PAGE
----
WASHINGTON – The chair of a House of Representatives subcommittee took the Obama administration to task for not doing enough about North Korea’s nuclear program, just days after a bill strengthening sanctions passed the House.
“A non-nuclear North Korea is an elusive goal if the administration maintains its current strategic trajectory,” said Republican Congressmen Steve Chabot, who chaired a House Committee on Foreign Affairs subcommittee hearing this Wednesday assessing the Obama administration’s current strategic patience policy. This meeting followed the U.S. House of Representatives’ unanimous passage of H.R. 1771, or North Korean Sanctions Enforcement Act of 2013 on Monday.
This bill, if passed by the Senate and signed by President Obama, will enact sanctions against private, non-governmental and public entities and organizations believed to be involved in North Korea’s activities prohibited under UN sanctions – including weapons proliferation and the import of luxury goods – and human rights abuses.
If not passed by the Senate by January 2015 the bill will be scrapped.
“North Korea is a grave threat to the United States and also to our allies in Asia,” said Chabot, who represents Ohio’s 1st district. “We cannot continue to wait for North Korea to decide that it wants to negotiate.”
Chabot called North Korea a “one-stop shop for missile and nuclear materials and technology” and that the country’s weapons sales to Middle Eastern nations and elsewhere are heightening security concerns in other regions. Hence, he stressed the pressing need to address this issue despite other regional crises.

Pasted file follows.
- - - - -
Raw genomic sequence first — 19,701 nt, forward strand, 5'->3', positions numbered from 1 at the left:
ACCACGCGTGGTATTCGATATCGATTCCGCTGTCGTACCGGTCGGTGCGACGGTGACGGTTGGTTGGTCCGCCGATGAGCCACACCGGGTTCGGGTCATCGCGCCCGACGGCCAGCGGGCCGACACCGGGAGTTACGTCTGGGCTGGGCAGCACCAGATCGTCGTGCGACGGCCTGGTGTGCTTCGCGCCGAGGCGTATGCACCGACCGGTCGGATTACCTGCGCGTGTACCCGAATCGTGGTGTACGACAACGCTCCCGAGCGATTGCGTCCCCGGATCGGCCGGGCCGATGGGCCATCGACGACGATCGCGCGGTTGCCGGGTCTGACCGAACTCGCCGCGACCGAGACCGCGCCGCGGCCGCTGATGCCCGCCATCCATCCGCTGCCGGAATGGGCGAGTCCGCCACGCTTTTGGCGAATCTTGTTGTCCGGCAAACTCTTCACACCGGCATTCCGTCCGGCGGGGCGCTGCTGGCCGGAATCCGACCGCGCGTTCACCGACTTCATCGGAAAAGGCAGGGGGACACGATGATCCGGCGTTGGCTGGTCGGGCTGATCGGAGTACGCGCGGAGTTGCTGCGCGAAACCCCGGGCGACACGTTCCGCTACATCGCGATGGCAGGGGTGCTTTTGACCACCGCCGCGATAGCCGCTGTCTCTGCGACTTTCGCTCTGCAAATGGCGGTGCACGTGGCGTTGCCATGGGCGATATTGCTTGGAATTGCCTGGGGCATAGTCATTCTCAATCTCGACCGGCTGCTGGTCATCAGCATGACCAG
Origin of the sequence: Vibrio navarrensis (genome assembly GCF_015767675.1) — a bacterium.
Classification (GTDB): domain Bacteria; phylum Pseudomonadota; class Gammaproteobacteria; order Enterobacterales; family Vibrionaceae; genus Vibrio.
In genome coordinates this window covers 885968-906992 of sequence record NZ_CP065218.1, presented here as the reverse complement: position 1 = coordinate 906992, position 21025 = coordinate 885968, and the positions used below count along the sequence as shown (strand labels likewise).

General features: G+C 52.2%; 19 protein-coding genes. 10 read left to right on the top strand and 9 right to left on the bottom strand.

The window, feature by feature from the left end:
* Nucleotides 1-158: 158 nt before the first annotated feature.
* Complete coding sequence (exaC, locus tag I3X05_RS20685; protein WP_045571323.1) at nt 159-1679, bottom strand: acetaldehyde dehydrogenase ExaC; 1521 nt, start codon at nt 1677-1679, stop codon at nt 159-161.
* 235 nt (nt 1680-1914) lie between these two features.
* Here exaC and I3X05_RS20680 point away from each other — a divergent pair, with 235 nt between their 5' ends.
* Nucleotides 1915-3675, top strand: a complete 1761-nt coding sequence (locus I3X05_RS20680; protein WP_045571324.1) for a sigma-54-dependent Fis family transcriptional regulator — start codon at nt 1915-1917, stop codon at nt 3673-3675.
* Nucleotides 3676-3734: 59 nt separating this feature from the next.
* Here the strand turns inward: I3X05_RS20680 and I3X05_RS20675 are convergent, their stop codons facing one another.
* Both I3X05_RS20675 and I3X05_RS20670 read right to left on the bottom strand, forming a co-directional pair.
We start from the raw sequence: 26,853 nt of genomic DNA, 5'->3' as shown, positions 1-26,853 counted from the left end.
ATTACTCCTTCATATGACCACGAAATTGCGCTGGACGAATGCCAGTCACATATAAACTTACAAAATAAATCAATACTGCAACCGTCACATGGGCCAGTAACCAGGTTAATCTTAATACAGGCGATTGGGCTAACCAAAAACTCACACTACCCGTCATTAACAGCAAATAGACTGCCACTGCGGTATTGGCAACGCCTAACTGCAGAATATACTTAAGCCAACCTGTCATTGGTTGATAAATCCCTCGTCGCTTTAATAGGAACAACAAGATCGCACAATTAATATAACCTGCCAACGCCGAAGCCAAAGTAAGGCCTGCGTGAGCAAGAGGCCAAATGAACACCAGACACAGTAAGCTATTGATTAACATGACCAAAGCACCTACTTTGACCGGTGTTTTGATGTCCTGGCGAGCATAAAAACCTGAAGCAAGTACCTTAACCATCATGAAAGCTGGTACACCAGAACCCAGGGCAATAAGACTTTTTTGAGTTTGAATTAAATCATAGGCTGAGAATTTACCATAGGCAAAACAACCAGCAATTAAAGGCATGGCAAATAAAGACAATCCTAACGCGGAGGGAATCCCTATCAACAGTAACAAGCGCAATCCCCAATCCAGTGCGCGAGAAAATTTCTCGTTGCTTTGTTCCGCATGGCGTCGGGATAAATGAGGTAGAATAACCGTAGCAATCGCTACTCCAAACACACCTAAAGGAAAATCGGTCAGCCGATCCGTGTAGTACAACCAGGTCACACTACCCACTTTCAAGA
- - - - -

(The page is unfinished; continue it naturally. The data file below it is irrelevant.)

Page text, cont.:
The timing of the bill had been questioned.
“Typically, sanctions are ratcheted up when the DPRK misbehaves,” a source knowledgeable regarding North Korean sanctions told NK News. “But although it has conducted several missile launches, recently it has, over the past several months, not done anything particularly outrageous. There is a risk that the DPRK will conclude that, whatever it does, the USA is out to get it.”
Chabot, though, said that the past few months have been “one of the most historically active periods by North Korea in terms of testing missiles, including UN-restricted ballistic technology.” He challenged Secretary of State John Kerry’s claims that “North Korea was quieter than previous years and that the U.S. was indeed moving forward” (with the effort to denuclearize North Korea) by pointing out that there have been nearly a hundred rocket launches and missiles this year.
However, special representative for North Korea policy Glyn Davies, one of two witnesses before the panel, said that it has been some time since the “last strategic provocation from North Korea.” That is, North Korea has not recently launched a three-stage intercontinental ballistic missile or tested a nuclear device. Davies also pointed out the role of China, South Korea and other American partners in conveying to Pyongyang that its recent behavior is unacceptable and the world will react strongly against any strategic provocations.